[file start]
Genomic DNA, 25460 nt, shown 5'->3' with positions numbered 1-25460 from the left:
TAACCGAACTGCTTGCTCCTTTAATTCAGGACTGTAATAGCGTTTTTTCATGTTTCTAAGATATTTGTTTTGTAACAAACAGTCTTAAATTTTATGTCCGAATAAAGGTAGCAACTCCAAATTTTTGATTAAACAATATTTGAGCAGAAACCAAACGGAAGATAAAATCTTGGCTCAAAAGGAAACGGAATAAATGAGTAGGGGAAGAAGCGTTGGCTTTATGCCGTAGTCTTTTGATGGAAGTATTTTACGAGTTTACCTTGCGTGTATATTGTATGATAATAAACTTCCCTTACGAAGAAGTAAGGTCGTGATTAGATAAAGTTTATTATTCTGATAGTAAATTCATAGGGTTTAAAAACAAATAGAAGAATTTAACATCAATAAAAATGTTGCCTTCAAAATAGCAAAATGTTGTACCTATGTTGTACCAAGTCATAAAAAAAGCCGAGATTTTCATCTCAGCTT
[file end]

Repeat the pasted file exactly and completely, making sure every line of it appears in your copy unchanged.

Genomic DNA, 25460 nt, shown 5'->3' with positions numbered 1-25460 from the left:
TAACCGAACTGCTTGCTCCTTTAATTCAGGACTGTAATAGCGTTTTTTCATGTTTCTAAGATATTTGTTTTGTAACAAACAGTCTTAAATTTTATGTCCGAATAAAGGTAGCAACTCCAAATTTTTGATTAAACAATATTTGAGCAGAAACCAAACGGAAGATAAAATCTTGGCTCAAAAGGAAACGGAATAAATGAGTAGGGGAAGAAGCGTTGGCTTTATGCCGTAGTCTTTTGATGGAAGTATTTTACGAGTTTACCTTGCGTGTATATTGTATGATAATAAACTTCCCTTACGAAGAAGTAAGGTCGTGATTAGATAAAGTTTATTATTCTGATAGTAAATTCATAGGGTTTAAAAACAAATAGAAGAATTTAACATCAATAAAAATGTTGCCTTCAAAATAGCAAAATGTTGTACCTATGTTGTACCAAGTCATAAAAAAAGCCGAGATTTTCATCTCAGCTT